Biomarkers predicting treatment outcome in depression: what is clinically significant? by Uher Rudolf, Tansey Katherine E, Malki Karim, Perlis Roy H in Pharmacogenomics (2012). PubMed

Abstract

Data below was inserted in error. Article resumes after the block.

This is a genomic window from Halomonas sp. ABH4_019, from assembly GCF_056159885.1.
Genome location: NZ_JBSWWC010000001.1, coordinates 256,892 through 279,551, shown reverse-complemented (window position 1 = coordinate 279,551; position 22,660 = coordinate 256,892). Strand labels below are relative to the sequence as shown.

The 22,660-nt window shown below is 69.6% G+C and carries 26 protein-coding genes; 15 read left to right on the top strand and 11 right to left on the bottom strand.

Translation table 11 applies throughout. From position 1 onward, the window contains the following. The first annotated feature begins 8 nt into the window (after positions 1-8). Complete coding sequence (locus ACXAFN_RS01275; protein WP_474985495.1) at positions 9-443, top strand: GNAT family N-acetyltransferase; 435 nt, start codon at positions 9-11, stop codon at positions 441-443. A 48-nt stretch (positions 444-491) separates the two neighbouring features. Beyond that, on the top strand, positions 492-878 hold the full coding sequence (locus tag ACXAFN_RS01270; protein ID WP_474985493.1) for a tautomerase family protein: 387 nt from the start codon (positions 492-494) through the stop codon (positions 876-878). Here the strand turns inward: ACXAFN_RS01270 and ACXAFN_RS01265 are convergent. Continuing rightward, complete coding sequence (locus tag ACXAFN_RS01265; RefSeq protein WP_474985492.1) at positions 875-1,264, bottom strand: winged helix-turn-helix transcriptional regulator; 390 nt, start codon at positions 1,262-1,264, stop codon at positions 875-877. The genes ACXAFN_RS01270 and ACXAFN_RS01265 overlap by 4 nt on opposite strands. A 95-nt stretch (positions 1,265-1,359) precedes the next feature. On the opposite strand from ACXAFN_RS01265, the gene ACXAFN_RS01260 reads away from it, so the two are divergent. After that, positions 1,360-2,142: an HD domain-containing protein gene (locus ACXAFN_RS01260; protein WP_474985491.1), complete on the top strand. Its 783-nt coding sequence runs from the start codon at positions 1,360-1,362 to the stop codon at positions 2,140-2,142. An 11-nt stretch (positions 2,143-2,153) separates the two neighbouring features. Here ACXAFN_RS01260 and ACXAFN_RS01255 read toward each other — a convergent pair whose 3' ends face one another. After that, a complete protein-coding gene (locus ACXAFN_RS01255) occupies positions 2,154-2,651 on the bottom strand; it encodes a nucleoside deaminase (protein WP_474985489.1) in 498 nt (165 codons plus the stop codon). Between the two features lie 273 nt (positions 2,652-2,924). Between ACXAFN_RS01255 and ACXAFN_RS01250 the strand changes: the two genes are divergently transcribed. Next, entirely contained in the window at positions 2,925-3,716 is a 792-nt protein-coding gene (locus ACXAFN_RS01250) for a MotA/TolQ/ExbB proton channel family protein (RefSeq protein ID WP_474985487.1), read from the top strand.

Aim: To extend to biomarker studies the consensus clinical significance criterion of a three-point difference in Hamilton Rating Scale for Depression. Materials & methods: We simulated datasets modeled on large clinical trials. Results: In a typical clinical trial comparing active treatment and placebo, a difference of three Hamilton Rating Scale for Depression (HRSD) points at the end of treatment corresponds to 6.3% of variance in outcome explained. To achieve a similar explanatory power, genotypes with minor allele frequencies of 5, 10, 20, 30 and 50% need to attain a per allele difference of 4.7, 3.6, 2.8, 2.4 and 2.2 HRSD points, respectively. A normally distributed continuous biomarker will need an effect size of 1.5 HRSD points per standard deviation. A number needed to assess of three suggests that with this effect size, a biomarker will significantly improve the prediction of outcome in one out of every three patients assessed. Conclusion: This report provides guidance on assessing clinical significance of biomarkers predictive of outcome in depression treatment.

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